Dear All The Women Who Ever Existed Over The Entire Span Of Human History

A letter to a wish...

This letter was first performed as part of the 2013 Women Of Letters Indonesian Tour as part of the Ubud Writers festival.It has since gone on to star in it's own You Tube video!

In collaboration with The Man Who Wasn't There (Andrew Watson) and Semi Conductor Media This is my letter to a wish: Dear All The Women Who Ever Existed Over The Entire Span Of Human History.



Dear all the women who ever existed over the entire span of human history,

I wish I could say I’m sorry. I wish I could apologise for everything you have been through. Starting with the woman whose heart was painted black with an apple in her hand. I want to scoop you all up and whisper it into your ears. I wish I was an enormous giant so I could gather you all together, hold you close to my Kilamanjaro of a bosom, and give you all your secrets back.

To those ancient girls who were born under stars and hidden in caves, and those women who were ordered to keep their goddesses quiet, or whose icons were stuffed away, their ancestral eternal flames stubbed out like cigarettes – I wish I could have tattooed your words on the hemisphere of my giant back to keep your libraries safe.

To the first slave women, whose bodies were used to bear children they never got to see, whose language was ripped from their lips, whose spells were stomped on.

To those taken from their warm homes and put on the backs of horses, forced onto ships and passed around like toys for grown men, whose skin was the wrong shade of culture, who fought till their nails bled – I wish I could have reached down with my arms thick as the Milky Way and pulled you from the pain.

To all those who believed men when they said that women are wicked, evil creatures, or that they weren’t allowed to make decisions because they get their period, or it was their fault for what they were wearing, or they shouldn’t have been out alone, that they had it coming, or they can’t because they’re just a girl, or God didn’t love them if they didn’t bear sons, or that God didn’t love them at all – I wish you didn’t have to hear that. I wish my timeworn stone-pillar fingers, covered in moss,could muffle your ears.

To all those daughters who were born disappointments, to those mothers who hated themselves and cursed their own bellies as a result, to those little girls forced down the aisle to stand with an old man, a cruel man, a heartless man, a loveless man, a violent man – I wish I could calm your panicked hearts, lift your veils and kiss your brows with my shoreline lips.

To those who were punished for having miscarriages, to those who woke in the night screaming, their white sheets dyed red, their tears slapped from their faces – I wish you knew that it wasn’t your fault.

To those left for war, widowed and abandoned, to those who weren’t allowed an opinion, who believed themselves inferior, who were placed in the dark alone as an incubator for the heir of a king, for an heir with balls, for a billionaire businessman, for the man of the house, because it can’t be a house without one – I wish I could borrow the sun and light your darkened rooms.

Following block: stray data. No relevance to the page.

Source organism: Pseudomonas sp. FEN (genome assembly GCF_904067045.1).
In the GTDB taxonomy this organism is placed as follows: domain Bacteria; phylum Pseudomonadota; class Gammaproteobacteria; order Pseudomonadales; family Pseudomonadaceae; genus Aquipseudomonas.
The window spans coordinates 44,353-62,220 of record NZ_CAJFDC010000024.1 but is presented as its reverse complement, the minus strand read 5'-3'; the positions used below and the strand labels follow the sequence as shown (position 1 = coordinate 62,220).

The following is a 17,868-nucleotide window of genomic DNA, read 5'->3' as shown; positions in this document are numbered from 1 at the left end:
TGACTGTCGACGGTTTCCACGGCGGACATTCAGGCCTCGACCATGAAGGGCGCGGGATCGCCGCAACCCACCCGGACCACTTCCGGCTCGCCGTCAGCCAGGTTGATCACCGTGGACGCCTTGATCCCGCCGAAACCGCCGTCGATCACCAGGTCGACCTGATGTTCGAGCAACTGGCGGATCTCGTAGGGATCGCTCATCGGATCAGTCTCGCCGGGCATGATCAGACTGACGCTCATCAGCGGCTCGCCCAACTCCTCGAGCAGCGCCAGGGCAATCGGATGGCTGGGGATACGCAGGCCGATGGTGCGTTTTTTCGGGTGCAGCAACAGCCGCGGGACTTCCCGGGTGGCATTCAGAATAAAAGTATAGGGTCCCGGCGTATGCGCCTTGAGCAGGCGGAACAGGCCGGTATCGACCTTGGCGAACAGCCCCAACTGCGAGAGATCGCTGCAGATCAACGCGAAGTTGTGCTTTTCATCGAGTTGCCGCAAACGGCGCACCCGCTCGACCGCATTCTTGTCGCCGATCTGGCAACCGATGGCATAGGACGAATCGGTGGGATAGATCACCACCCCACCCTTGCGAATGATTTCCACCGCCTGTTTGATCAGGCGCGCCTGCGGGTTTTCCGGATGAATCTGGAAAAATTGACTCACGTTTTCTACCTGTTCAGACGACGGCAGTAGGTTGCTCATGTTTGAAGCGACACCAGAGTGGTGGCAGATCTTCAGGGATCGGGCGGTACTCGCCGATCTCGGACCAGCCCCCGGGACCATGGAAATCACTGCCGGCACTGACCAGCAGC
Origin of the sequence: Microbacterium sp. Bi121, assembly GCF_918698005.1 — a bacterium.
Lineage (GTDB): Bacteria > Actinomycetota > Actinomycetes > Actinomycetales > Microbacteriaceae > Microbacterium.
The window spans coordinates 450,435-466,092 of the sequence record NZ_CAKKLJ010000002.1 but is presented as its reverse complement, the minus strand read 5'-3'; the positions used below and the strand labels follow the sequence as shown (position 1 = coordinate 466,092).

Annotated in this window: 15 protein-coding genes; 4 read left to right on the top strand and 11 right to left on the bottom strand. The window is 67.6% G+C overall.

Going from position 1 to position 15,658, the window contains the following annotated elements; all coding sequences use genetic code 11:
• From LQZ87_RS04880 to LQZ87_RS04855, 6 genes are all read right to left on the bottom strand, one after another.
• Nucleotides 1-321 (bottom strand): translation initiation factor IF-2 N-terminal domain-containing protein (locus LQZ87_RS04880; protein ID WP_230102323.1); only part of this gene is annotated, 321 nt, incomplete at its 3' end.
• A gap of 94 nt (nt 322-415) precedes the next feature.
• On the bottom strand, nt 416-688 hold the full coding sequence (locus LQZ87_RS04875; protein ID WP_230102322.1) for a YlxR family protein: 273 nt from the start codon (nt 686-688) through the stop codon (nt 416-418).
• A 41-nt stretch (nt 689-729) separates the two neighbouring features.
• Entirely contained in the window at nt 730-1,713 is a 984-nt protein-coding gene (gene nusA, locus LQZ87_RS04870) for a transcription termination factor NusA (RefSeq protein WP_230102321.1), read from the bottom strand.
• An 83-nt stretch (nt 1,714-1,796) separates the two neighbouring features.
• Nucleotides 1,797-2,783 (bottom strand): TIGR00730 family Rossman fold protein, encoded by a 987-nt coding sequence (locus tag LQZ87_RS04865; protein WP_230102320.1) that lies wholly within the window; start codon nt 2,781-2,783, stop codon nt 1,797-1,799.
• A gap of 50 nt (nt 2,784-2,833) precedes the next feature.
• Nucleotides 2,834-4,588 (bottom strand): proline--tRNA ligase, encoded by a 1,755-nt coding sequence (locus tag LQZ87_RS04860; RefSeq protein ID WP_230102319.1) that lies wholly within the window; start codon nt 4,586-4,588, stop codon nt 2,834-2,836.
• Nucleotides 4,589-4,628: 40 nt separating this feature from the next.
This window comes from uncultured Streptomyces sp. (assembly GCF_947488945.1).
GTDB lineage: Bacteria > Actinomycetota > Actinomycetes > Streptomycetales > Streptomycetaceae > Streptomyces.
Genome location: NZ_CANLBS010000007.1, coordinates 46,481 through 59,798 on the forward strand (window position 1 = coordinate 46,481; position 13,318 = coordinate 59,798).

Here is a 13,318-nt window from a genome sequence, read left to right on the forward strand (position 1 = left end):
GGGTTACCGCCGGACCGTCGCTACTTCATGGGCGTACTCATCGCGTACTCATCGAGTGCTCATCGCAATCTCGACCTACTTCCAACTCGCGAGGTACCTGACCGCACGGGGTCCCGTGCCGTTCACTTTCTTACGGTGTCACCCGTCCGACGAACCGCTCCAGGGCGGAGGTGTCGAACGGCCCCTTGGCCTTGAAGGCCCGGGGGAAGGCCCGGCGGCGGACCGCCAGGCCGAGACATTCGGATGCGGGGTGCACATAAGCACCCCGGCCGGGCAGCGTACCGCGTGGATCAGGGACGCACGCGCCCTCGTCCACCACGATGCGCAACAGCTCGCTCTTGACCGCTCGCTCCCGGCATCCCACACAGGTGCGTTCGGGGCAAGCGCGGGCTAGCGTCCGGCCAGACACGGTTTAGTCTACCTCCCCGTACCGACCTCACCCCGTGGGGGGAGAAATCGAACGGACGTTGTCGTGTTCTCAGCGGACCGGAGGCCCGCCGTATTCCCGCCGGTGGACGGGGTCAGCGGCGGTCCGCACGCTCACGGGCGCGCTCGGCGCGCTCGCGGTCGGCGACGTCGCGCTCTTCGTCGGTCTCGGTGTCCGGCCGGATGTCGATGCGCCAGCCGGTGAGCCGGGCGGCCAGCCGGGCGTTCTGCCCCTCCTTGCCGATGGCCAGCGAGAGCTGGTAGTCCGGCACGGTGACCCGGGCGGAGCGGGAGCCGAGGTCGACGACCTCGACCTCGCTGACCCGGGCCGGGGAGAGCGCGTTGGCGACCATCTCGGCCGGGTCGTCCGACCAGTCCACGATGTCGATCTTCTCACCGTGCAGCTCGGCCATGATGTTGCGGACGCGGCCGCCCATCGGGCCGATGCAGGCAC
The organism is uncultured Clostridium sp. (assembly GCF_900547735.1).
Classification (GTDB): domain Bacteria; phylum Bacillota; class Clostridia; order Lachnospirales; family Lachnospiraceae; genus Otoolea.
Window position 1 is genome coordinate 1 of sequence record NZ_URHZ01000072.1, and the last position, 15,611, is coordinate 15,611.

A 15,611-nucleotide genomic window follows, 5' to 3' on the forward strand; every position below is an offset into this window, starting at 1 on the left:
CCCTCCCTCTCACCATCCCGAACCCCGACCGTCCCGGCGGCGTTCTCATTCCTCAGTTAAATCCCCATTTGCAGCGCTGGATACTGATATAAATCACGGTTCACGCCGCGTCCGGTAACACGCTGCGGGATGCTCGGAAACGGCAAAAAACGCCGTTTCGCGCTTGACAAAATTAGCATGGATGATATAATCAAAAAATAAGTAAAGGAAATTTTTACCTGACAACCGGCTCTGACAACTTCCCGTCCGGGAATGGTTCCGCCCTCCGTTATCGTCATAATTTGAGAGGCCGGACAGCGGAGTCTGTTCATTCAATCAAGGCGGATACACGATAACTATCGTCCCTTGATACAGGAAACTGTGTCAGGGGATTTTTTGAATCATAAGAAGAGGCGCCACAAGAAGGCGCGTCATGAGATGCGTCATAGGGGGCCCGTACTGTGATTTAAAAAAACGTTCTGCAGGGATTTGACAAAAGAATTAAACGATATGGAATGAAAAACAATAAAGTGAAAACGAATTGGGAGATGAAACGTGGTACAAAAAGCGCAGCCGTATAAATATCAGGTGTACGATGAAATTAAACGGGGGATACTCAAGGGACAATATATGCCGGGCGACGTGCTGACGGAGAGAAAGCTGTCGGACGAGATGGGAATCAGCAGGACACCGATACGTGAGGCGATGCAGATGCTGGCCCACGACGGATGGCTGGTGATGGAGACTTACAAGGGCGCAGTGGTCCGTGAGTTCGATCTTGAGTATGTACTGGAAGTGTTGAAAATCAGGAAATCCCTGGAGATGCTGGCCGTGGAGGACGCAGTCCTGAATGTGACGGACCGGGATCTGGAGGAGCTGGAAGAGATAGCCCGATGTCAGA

To those whose love was called witchcraft, their hips told not to swing, their lips told not to part, their hands told not to hold, their tongues told to never be bold. To those who knew the ways of nature and were blamed for terrifying weather, wars, murder and chaos, who stupefied priests, who disobeyed and died screaming, shot with feathered pens, burnt with consecrated candles and hung with the string of their holy robes. To those whose ancestors couldn’t save them, whose prayers had no effect. To those whose stories were left untold on blank pages in history – I wish I could bundle you up in my mountain-range embrace, and fill my veined rivers with ink so you can correct these wrongs.


To those who gave birth without so much as a freakin’ Panadol, or who became ill and were told it was punishment, who were kept in dungeons and basements, or back rooms, or distant towns – I wish I could rock you softly in my crescent-moon cradle.

To those who were treated so badly they themselves became cruel and infected entire bloodlines – I wish you epiphanies.

To those little ones brought up in nunneries, who were told their natural desires were a disease, their menstruations the work of the devil, a monthly curse – I wish I could fill my giant salt-lake heart with your tears and use it to baptise the ignorant.

To those who betrayed their sisters and never pleaded forgiveness. To those whose husbands wandered into other bedrooms, leaving cold sheets behind. To those who lived in perpetual fear, whose eyes never once looked up, to those girls who were taken from a farmhouse to a palace against their will, whose fathers tried to hide them, their beauty their curse. To all those who lived as prisoners in paradise, their faces hot with outrage – I wish I could scoop you up in the crystal lakes of my palms and let you float there till you are cool.


To those who were ashamed, to any who were shamed, to anyone who ever shamed a girl for being attacked, raped or beaten – I wish I could forgive you.

To anyone who spoke up about freedom or feminism, who started a revolution, who rallied, changed, created or fought – I wish I could encircle you with meteorites to deflect the slings and arrows that come your way.

To those brave hearts who swelled with service and joined the army, only to be humiliated and belittled – I wish I could encase you in the strongest metals from the earth and furnish you with unbreakable swords.

To those who painted, sculpted wrote, designed or invented something spectacular only to have their husbands take credit.